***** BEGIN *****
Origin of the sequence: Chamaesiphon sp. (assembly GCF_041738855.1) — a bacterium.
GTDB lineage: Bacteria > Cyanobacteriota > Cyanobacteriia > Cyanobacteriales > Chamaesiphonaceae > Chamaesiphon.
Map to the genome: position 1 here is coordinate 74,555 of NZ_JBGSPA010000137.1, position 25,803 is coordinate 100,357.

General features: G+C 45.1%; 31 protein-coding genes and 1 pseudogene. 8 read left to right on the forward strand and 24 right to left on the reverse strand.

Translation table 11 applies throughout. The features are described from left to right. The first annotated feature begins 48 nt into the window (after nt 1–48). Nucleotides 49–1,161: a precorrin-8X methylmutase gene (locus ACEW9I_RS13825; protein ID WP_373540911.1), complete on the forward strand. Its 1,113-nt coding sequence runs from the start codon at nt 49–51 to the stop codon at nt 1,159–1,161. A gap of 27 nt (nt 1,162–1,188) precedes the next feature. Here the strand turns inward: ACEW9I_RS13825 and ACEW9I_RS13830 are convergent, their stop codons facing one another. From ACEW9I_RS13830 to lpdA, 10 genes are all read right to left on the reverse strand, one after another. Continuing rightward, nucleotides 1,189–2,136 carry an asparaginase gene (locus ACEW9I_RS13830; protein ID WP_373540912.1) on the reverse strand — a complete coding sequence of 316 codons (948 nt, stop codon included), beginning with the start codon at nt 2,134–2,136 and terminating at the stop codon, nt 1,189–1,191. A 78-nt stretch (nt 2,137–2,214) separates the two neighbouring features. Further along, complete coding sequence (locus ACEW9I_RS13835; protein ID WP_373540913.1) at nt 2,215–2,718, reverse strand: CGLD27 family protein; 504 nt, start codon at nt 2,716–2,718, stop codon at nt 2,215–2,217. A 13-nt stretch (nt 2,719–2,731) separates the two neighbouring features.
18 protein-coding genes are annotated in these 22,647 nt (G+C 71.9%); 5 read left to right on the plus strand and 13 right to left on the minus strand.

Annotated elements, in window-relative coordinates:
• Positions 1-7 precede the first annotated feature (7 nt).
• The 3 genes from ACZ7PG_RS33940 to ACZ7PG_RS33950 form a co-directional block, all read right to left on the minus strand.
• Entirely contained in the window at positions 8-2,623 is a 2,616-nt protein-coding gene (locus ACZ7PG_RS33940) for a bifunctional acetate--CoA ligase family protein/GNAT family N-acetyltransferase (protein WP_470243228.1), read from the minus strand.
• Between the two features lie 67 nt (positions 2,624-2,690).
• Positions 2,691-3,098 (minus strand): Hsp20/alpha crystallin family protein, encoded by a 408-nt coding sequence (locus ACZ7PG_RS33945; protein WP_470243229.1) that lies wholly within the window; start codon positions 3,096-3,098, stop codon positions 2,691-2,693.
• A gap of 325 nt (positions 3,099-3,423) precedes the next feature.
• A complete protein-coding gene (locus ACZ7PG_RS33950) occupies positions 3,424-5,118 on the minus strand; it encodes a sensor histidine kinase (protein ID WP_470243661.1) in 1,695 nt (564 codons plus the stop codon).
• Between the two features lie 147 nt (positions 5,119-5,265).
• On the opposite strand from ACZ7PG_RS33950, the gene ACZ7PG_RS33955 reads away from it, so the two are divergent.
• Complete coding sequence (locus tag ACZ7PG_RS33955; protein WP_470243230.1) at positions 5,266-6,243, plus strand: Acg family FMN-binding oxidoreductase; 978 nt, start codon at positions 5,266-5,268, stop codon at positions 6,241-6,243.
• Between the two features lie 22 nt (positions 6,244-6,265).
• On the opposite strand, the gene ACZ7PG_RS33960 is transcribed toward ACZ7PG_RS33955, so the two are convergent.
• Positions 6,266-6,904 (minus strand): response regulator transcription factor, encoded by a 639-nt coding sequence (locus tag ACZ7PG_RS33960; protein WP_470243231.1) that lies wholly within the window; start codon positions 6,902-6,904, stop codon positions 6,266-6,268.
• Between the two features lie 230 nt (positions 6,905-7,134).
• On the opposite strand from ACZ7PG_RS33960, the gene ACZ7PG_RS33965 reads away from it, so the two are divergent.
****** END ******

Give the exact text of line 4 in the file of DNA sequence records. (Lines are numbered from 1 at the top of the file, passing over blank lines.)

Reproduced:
General features: G+C 45.1%; 31 protein-coding genes and 1 pseudogene. 8 read left to right on the forward strand and 24 right to left on the reverse strand.